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quelite

armed saltbush, burscale, tubercled saltbush

Habit Herbs, annual. Shrubs or subshrubs, dioecious, evergreen, mainly 2–10 × 4–10+ dm, woody especially basally, unarmed; branchlets obtusely angled to subterete.
Stems

erect, ascending, or procumbent, much branched, obtusely angled, 1–6 dm, stout, scurfy when young.

Leaves

alternate or proximalmost opposite or subopposite;

petiole to 1.5 cm or sessile;

blade paler abaxially, oblong or oval, lanceolate, or elliptic to broadly obovate or narrowly oblong, 10–40(–60) × (2–)4–20 mm, base rounded to cuneate, margin entire or undulate, rarely with 1–2 teeth, apex rounded to acute, mucronate, thin, often densely white scurfy beneath, grayish green and glabrate above.

persistent, proximal ones opposite, becoming alternate distally, short petiolate or subsessile;

blade oblong to oblong-lanceolate, ovate, obovate, or spatulate, 12–40(–50) × 5–25 mm, base commonly subhastate to cuneate, margin entire or sinuate-dentate to strongly undulate-crisped, apex acute.

Staminate flowers

in interrupted or crowded glomerules 2–4.5 mm thick, in sparsely leafy paniculate spikes to 5+ dm.

Pistillate flowers

fascicled in axils.

few to solitary, in axillary clusters or in crowded or interrupted, often leafy, erect, branched spicate racemes or racemose panicles to 25+ cm.

Seeds

reddish brown, 2 mm.

brown, 1.5–2 mm.

Staminate

glomerules terminal or in dense or interrupted, terminal or axillary, naked spikes or shortly branched panicles.

Fruiting

bracteoles subsessile or with stipes to 1 mm, cuneate-orbiculate, compressed, 4.5–7 × 3.5–5.6 mm, typically longer than wide, united to middle, apex rounded, 3–5-toothed, teeth subequal, sides irregularly tuberculate or with 2 lateral dentate crests, rarely not appendaged.

bracteoles on slender or stout stipes (2–)4–20 mm (or sessile), body broadly elliptic to globose, 6–15 mm and wide, spongy, united to the linear apex, margin deeply laciniate, faces appendaged with flattened to hornlike tubercles to 8 mm.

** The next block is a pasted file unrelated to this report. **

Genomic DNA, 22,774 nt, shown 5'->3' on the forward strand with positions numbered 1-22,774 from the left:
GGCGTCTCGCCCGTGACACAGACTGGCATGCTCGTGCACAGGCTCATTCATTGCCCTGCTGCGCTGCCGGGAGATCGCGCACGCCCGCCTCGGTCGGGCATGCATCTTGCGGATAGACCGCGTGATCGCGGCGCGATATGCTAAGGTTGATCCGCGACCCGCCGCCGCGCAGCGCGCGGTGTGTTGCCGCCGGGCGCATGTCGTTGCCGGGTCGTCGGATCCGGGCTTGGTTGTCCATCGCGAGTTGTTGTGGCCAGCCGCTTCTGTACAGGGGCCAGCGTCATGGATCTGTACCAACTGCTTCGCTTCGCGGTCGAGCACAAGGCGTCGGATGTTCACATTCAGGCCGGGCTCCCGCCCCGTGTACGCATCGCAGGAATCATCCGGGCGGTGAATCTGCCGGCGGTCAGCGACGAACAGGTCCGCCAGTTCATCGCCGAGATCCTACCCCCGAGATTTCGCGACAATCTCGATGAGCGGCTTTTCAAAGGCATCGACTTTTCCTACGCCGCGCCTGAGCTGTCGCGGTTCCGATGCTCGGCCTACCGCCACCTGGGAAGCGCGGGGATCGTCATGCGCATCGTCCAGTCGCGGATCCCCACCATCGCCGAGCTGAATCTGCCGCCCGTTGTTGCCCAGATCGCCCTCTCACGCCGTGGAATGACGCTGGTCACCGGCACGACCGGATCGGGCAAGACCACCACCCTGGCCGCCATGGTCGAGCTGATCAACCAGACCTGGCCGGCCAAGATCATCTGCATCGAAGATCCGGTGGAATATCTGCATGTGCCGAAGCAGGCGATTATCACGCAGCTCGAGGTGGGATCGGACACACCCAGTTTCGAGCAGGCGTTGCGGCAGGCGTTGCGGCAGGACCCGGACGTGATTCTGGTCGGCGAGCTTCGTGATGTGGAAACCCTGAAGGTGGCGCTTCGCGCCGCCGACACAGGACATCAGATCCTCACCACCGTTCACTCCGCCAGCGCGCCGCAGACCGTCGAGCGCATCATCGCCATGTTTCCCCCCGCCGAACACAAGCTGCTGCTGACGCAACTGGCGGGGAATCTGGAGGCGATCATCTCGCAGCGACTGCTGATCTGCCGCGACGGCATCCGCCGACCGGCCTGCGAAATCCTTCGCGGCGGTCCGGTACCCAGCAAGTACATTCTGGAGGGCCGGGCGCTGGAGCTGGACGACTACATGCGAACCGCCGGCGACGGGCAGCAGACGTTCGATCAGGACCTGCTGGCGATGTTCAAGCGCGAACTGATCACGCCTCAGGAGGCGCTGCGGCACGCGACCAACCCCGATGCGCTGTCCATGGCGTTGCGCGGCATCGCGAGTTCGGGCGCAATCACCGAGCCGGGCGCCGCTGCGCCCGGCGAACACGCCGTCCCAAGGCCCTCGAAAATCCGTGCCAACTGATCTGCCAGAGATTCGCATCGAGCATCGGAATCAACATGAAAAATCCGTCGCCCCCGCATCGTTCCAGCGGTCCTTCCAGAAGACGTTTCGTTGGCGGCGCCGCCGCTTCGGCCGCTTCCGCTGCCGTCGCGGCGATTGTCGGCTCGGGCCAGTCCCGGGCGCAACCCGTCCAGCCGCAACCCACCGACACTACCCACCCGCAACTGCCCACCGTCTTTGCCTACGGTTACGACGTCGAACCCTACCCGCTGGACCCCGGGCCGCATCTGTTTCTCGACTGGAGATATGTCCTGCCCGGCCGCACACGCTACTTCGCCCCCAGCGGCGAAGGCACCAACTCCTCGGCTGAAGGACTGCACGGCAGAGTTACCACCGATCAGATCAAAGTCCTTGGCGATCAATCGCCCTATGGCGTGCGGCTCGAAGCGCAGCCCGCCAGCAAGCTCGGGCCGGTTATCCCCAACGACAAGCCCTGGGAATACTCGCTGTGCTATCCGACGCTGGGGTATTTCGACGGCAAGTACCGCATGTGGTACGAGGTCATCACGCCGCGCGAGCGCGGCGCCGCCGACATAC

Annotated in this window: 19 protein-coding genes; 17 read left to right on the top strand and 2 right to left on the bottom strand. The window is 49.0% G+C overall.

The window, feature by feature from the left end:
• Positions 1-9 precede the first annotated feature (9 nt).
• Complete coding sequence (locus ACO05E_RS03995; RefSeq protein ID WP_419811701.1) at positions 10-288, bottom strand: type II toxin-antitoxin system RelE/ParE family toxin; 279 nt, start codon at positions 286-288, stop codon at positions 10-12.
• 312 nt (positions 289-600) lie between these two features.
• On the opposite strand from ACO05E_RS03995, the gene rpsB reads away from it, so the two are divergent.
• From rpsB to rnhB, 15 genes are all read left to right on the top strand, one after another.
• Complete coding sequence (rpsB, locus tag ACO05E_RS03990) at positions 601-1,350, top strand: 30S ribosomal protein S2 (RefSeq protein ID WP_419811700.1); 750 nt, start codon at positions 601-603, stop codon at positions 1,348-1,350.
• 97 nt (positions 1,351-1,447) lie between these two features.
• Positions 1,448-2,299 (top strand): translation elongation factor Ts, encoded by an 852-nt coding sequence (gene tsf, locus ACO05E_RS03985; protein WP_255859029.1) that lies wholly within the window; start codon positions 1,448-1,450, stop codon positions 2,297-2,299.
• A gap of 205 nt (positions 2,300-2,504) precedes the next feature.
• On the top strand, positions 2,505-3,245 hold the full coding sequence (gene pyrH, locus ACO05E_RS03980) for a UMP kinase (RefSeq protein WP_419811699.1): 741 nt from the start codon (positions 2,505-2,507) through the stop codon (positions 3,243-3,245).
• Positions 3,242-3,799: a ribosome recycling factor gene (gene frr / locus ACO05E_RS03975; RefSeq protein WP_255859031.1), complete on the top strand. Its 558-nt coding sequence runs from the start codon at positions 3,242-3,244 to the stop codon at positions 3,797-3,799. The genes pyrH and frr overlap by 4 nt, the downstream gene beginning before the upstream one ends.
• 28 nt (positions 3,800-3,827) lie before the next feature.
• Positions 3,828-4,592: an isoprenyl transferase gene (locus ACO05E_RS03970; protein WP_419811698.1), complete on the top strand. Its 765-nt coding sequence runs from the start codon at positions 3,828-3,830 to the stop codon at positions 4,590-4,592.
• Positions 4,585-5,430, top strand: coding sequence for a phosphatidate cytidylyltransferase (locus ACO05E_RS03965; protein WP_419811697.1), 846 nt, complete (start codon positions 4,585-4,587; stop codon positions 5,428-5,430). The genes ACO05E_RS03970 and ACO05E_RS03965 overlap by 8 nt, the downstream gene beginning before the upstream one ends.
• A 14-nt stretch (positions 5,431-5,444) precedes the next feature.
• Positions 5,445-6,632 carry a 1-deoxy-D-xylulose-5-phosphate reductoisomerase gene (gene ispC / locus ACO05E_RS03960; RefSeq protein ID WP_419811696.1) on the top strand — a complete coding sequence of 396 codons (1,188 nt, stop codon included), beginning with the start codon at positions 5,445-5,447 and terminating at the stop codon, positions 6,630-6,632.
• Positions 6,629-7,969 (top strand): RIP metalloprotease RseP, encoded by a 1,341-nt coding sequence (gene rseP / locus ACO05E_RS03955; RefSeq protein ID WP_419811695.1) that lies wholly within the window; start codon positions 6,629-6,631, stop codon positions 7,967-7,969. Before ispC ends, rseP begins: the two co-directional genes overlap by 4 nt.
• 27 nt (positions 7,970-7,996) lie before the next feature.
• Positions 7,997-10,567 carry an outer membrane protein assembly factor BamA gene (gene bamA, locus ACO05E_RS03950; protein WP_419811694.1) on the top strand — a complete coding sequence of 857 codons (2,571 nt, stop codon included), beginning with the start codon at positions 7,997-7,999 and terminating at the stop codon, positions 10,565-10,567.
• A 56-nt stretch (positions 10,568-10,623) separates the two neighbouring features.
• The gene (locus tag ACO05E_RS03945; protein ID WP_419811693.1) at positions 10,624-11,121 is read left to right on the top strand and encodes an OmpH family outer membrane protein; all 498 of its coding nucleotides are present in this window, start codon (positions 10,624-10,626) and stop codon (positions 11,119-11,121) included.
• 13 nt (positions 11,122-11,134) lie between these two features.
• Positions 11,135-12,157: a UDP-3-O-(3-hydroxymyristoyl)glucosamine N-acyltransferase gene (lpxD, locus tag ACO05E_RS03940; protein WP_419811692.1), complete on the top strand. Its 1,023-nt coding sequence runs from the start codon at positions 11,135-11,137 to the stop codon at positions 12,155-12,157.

2n

= 18.

Atriplex mucronata

Atriplex acanthocarpa

Phenology Flowering summer–fall.
Habitat Sandy seashores, salt marshes
Elevation 0 m (0 ft)
Distribution
from FNA
AL; FL; LA; MA; MD; MS; NC; NH; NJ; TX; VA
[BONAP county map]
from FNA
AZ; NM; TX; n Mexico
[WildflowerSearch map]
[BONAP county map]
Discussion

Problems with prior applications of the name Atriplex mucronata lie in the mistaken determination of the place of publication as Amer. Monthly Mag. & Crit. Rev. 2: 176. 1818 (where the name is only mentioned), instead of 2: 119. 1817 (where accompanied by a description and notes). H. M. Hall and F. E. Clements (1923) evidently relied on P. C. Standley’s (1916) interpretation, which indicated the wrong citation (see also A. dioica Rafinesque as an identical example). Hall and Clements applied the name mucronata to their interpretation of A. patula subsp. hastata or to A. hastata (i.e., to A. prostrata according to this treatment).

The treatment of Obione by C. H. B. A. Moquin-Tandon (1849) included “A. mucronata Rafin.!” as a synonym of O. arenaria. Possibly a sheet in the Prodromus herbarium at Geneva was the basis for that decision. It has two mounted specimens, one labeled A. arenaria Nuttall, collected by Nuttall in “N. Jersey, 1826,” and a second labeled “Atriplex mucronata Rafinesque (A. arenaria Nuttall, N. Jersey) Maritime NY, Rafinesque 1819.” From that information (although the year is 1819, not 1817), and from the description of the taxon, it seems clear that A. arenaria Nuttall is a later synonym of A. mucronata Rafinesque by at least half a year.